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Hanns Schimmerling: Sinfonietta parisienne, for orchestra and voice (1925)


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Author Topic: Hanns Schimmerling: Sinfonietta parisienne, for orchestra and voice (1925)  (Read 29 times)
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« on: September 23, 2018, 04:27:05 pm »

Hanns Schimmerling was born in 1900 in Brno and studied music under Franz Schreker, Frantisek Neumann and Alexander Zemlinsky. In 1925 he became conductor at the German Opera in Prague and toured as piano accompanist with Michael Bohnen, the then leading Metropolitan Opera bass and was a promising composer in the 1920s and 30s. For example his "Sechs Miniaturen, for chamber orchestra" was premiered by Alexander Zemlinsky. But the career of Hanns Schimmerling stopped with the rise of the Nazi regime, he and his wife had to flee from Europe and finally settled in the US. There he could not reestablish his career as a composer and taught at elementary music schools and developed music programs. He died in 1967.
The music of Hanns Schimmerling fell into oblivion after World War II and so most of his compositions remain unpublished and even worse got lost over the years. That is a pity because Hanns Schimmerling was described as a "contemporary, multifaceted talent". So it is no surprise that there is some recent interest in his compositions by those who want to look beside the beaten path. The Klangforum Wien just performed a concert titled "epicenter" (referring to the groundbreaking musical activities in Vienna in the 1920s) which contained Schimmerling's "Sechs Miniaturen" (together with works by Schoenberg, Berg, Wladimir Vogel and Leopold Spinner)!

I recently bought the autograph manuscript of another composition by Hanns Schimmerling which remained unpublished so far. The manuscript is the "Sinfonietta parisienne, for orchestra and voice op.18". The work was composed during and afterwards Schimmerling's visit in Paris in 1925. The composition consists of five movements which all imitate and describe specific places in Paris and so create a symphonic poem about the city. Most interesting is that Schimmerling pictures both human and technical aspects of Paris. The parts describe the traffic at the opera junction, the contemplation at Notre Dame, the jazzy, lively goings-on at Montmartre, the joy and relaxation in the Louvre and the sound of the propellers when leaving Paris via airplane.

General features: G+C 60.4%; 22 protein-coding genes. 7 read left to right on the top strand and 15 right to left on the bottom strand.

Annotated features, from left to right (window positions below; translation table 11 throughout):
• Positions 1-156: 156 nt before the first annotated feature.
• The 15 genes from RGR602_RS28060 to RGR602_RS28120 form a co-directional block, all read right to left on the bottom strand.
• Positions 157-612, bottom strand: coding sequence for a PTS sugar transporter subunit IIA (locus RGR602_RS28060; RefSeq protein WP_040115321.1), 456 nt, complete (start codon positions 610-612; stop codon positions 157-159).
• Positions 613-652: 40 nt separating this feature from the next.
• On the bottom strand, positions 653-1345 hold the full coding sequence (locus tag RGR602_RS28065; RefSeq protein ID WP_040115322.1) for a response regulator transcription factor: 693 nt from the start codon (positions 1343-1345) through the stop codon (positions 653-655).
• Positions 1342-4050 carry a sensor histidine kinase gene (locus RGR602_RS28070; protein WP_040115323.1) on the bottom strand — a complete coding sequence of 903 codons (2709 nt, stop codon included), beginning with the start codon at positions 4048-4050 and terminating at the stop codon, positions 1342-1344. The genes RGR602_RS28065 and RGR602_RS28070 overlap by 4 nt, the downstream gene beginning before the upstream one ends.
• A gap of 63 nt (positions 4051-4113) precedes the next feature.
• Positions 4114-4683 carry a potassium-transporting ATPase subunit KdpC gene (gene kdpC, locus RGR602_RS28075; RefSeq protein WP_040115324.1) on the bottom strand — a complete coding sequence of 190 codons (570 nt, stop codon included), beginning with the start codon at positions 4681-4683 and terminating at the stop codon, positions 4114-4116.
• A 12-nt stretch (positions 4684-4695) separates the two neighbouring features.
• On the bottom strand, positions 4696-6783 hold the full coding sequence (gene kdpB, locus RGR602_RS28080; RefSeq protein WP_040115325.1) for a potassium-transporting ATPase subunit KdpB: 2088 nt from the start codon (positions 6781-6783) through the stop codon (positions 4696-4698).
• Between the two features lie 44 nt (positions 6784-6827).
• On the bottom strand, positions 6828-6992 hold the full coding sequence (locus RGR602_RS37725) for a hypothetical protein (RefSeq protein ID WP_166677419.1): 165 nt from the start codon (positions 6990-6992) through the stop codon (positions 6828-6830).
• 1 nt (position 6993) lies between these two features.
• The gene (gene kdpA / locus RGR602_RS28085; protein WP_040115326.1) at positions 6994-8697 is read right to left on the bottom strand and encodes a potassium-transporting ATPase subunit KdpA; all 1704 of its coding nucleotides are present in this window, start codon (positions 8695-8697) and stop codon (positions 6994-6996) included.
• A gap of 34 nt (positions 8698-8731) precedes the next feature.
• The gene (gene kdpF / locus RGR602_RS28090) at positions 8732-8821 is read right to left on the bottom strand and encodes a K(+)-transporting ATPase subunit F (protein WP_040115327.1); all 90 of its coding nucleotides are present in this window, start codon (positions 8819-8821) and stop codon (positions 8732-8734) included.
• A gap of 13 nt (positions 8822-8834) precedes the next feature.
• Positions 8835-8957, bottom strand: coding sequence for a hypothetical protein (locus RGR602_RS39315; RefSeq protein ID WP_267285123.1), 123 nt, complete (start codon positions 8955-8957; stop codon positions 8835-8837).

I now have typeset the full score and created a computer realisation of the beginning of the first movement "Le Carrefour de l'Opera" (the opera junction). Both can be found on my website for free. Hanns Schimmerling wrote a detailed preface where he explains his composition and each movement (in German). In addition to the sound file I translated the text for the first movement, it says:

"The noise and uproar an the opera junction creates a chaos of wild voices. To identify a straight-line theme for the 1. movement of my Parisian Sinfonietta is just the sign of a musical nursery and I only dared to compose a fugue (albeit with almost only sixteenth notes) because I wanted to find the most obvious musical form for the opera junction (Le Carrefour de l'Opera) for which I should not be ashamed to have ever studied at a conservatory. However I would like to beg automobile industrialist's and instrument maker's pardon, when I mistook horns in F for Ford and Fiat and trumpets in C for Citroen and Cadillac. But that is the only liberty I took in a strict four-part movement with car horn accompaniment. The traffic at the Boulevard de Capucines is the subject and the vertical Rue de l'Opera is the secondary theme. Fortunately the traffic controlling constable in the junction. What an embarassing incident, the collision of the subject with the secondary theme, a harmonical mess which cannot even be justified according to the laws of a post-Schoenbergian harmonics."

You can find a more detailed biography, the full score and the sound file here:

https://www.tobias-broeker.de/rare-manuscripts/s-z/schimmerling-hanns/


Enjoy and spread the word!

Best,
Tobias
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